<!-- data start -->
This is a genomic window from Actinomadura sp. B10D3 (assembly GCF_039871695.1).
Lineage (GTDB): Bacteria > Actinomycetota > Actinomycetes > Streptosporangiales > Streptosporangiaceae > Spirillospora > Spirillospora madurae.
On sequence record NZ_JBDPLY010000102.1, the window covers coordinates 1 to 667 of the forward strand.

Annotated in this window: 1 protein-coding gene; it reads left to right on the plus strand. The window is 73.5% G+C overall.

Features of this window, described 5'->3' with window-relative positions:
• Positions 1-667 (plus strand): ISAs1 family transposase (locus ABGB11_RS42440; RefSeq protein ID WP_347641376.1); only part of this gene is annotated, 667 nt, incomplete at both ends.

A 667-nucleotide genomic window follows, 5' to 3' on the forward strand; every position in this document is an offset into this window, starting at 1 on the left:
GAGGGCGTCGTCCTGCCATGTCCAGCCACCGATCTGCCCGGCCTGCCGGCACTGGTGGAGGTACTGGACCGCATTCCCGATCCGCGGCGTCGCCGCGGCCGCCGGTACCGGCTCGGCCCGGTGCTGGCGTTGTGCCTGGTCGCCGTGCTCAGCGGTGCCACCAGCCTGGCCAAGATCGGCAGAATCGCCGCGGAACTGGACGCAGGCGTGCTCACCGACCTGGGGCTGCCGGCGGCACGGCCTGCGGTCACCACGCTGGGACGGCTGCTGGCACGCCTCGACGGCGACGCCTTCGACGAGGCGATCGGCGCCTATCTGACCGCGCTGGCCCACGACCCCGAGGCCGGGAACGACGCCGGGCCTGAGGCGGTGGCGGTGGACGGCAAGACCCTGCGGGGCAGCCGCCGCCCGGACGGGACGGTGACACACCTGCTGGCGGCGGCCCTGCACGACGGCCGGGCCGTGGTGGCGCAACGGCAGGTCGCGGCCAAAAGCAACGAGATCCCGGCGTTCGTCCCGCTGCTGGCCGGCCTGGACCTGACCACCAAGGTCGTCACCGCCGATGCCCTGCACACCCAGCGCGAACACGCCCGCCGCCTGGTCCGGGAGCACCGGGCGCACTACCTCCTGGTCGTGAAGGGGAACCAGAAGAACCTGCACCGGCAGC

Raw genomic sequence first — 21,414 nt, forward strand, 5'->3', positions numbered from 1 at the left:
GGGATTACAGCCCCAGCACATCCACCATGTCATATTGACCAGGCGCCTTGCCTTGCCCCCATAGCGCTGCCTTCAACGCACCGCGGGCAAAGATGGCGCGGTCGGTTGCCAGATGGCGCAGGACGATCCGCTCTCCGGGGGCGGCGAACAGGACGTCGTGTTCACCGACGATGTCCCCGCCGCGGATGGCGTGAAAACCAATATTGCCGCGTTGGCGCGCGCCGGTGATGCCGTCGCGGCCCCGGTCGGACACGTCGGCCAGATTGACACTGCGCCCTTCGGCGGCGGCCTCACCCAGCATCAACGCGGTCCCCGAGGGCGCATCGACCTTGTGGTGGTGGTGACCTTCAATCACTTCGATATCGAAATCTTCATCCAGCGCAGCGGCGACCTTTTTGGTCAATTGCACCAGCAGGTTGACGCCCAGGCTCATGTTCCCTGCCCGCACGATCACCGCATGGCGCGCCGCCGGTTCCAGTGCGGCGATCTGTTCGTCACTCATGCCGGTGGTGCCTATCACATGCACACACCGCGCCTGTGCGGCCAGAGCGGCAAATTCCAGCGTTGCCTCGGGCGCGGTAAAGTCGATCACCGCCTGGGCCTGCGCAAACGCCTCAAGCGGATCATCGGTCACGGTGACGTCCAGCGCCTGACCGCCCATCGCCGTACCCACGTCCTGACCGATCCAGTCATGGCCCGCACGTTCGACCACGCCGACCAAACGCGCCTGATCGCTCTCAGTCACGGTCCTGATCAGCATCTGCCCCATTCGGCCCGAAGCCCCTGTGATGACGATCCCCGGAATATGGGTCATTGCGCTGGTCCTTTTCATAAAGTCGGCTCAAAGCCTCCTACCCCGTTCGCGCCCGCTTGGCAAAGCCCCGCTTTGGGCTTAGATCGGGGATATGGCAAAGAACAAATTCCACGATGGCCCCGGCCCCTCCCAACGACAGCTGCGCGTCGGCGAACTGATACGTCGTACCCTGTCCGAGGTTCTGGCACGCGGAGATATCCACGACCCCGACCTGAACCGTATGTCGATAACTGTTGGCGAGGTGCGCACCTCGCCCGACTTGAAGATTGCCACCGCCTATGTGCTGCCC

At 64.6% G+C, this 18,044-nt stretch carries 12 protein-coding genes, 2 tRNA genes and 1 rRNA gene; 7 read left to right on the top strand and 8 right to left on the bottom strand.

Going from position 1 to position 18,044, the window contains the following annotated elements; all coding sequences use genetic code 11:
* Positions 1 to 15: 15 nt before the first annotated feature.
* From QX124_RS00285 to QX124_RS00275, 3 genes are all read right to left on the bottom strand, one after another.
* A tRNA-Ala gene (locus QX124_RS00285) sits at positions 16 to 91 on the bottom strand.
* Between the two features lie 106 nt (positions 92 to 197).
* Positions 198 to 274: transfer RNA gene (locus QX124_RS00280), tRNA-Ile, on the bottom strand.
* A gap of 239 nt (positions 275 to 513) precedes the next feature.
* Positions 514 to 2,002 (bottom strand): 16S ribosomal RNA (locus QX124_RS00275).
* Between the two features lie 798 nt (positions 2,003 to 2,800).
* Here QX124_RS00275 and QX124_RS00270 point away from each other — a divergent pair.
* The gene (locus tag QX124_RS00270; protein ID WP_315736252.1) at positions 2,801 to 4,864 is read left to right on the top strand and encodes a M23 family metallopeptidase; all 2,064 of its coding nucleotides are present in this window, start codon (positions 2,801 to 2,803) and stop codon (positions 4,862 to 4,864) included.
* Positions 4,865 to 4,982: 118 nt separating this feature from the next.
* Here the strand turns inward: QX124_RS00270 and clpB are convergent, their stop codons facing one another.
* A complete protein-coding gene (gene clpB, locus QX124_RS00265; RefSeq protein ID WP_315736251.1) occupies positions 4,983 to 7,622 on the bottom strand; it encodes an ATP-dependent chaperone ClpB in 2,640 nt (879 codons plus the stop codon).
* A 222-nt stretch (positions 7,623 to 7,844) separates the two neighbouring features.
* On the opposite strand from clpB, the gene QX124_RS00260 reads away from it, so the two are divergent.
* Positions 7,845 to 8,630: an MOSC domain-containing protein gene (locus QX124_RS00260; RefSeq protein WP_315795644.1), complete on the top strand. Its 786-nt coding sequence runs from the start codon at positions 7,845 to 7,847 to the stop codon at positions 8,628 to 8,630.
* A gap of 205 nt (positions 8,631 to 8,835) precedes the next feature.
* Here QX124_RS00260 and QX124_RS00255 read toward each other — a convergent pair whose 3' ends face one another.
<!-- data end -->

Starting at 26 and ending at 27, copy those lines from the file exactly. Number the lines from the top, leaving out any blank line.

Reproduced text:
* A 222-nt stretch (positions 7,623 to 7,844) separates the two neighbouring features.
* On the opposite strand from clpB, the gene QX124_RS00260 reads away from it, so the two are divergent.